Obaseki said discussions were already in progress to develop a business case to reinvigorate the oil palm sector in Edo.
This was in a statement issued by Mr Crusoe Osagie, Special Adviser on Media and Communication Strategy to the Edo governor, which was made available to newsmen in Benin on Tuesday.
According to the statement, Gov. Obaseki said while speaking at the 101-year-old Indonesian Oil Palm Research Institute in Medan, that his administration was ready to diversify the economy of Edo by taking advantage of its oil palm industry.
He said the visit would explore the possibility of reaching agreements with the Indonesian government to support the development of the sector in Edo.
“We are poised to revamp the agricultural sector and reposition the state as the oil palm capital of Nigeria.
“With the present pace of research in the agricultural sector, oil palm can replace crude oil as a major source of food, industrial materials and energy,’’ the statement said.
Obaseki said discussions were already in progress to develop a business case to reinvigorate the oil palm sector in Edo at a commercial level.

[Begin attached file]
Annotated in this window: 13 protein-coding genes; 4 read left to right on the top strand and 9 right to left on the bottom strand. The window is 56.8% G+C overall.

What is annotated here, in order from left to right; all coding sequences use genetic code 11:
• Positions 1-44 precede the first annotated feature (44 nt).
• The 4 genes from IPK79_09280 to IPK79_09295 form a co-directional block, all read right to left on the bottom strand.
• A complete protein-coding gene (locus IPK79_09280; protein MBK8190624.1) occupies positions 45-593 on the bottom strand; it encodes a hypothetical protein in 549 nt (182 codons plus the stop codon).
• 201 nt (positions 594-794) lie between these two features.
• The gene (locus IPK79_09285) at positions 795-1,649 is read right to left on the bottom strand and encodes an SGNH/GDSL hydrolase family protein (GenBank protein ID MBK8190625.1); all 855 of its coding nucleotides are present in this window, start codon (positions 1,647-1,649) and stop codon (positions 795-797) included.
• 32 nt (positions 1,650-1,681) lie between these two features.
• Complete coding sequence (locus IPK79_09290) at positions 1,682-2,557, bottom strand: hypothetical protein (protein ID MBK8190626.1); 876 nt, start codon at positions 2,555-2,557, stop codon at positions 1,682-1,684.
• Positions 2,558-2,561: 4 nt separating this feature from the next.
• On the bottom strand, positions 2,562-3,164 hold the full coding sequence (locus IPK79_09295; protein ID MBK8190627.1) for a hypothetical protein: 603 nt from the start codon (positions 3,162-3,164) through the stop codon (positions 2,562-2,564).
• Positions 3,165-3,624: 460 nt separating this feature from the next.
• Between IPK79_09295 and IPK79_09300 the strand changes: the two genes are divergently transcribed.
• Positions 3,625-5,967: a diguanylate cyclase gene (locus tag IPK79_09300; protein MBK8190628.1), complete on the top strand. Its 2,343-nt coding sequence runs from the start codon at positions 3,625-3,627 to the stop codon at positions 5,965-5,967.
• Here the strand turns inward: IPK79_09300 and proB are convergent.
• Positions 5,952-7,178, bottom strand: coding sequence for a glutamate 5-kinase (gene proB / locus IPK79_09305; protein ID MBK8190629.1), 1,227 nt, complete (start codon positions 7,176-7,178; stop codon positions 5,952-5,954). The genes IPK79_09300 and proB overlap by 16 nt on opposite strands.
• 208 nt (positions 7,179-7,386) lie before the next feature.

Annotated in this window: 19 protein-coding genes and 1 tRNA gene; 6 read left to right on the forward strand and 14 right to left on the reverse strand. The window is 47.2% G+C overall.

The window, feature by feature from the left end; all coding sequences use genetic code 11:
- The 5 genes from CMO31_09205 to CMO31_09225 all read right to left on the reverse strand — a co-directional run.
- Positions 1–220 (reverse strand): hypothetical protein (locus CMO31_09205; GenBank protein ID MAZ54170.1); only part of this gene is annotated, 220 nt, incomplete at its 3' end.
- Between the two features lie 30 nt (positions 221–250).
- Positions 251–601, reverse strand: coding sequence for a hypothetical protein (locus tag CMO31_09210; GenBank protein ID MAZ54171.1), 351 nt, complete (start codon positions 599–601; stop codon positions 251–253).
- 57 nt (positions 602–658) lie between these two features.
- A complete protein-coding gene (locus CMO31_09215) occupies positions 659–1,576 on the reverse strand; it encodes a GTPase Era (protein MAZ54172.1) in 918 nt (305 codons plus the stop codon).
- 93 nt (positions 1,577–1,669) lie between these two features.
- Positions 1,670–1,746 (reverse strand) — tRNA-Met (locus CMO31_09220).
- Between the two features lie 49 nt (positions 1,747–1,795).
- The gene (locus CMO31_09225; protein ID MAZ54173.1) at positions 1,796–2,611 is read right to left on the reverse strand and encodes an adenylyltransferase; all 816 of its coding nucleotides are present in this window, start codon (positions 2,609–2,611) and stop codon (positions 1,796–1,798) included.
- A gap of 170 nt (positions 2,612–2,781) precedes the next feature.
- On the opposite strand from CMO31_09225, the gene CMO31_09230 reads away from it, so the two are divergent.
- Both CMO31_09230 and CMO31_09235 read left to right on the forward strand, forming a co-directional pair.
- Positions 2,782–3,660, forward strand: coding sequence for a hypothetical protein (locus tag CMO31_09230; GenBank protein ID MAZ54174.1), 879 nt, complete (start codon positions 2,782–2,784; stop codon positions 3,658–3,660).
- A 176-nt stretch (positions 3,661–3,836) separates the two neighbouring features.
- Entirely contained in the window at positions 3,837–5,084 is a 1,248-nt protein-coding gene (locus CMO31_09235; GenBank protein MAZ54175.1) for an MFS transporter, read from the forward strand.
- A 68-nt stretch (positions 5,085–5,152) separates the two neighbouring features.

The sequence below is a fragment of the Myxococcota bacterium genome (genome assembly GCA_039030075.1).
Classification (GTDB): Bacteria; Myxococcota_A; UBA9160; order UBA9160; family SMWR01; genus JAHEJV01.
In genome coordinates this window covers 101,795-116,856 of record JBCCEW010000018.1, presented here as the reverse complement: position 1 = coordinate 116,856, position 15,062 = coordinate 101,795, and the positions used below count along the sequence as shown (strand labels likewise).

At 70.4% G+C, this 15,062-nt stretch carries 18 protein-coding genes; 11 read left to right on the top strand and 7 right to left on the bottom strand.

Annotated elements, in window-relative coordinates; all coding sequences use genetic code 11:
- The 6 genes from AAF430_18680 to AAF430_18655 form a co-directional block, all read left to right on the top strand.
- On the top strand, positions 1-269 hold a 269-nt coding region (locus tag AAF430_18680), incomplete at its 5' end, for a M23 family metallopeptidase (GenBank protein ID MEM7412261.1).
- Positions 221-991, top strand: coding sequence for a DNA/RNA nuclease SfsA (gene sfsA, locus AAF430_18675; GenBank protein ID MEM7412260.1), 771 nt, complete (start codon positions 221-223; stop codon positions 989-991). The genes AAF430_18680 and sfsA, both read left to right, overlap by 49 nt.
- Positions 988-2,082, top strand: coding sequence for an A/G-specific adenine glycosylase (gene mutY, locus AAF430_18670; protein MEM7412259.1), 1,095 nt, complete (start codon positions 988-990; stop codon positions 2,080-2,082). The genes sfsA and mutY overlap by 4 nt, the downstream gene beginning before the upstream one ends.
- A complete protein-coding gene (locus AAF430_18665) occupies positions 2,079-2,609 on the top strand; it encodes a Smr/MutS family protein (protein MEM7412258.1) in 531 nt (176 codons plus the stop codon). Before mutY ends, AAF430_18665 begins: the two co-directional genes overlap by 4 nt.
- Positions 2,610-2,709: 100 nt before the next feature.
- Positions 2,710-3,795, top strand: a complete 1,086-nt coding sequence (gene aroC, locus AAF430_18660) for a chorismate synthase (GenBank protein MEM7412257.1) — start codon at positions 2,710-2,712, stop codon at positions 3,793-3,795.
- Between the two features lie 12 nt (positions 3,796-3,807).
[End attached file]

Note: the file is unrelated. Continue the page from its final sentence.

He assured that the visit would yield results that the Edo agricultural sector requires to create jobs, raw materials for local industries, and produce for export.
The governor said it would also help to produce time-tested research approaches to strengthen institutes like the Nigerian Institute for Oil Palm Research (NIFOR) and the College of Agriculture, Iguoriakhi.
Obaseki is accompanied on the visit by the Commissioner for Wealth Creation, Cooperatives and Employment, Mr Emmanuel Usoh, and the Permanent Secretary in the Ministry of Agriculture and Natural Resources, Mr Kadiri Bashiru.
Indonesia is currently the largest exporter of palm oil in the world and its agricultural sector is the country’s most valuable export sector.
In 2014, Indonesia’s production figure for palm oil was 33.5 million tonnes and the product accounted for 11 per cent of export earnings of $5.7billion.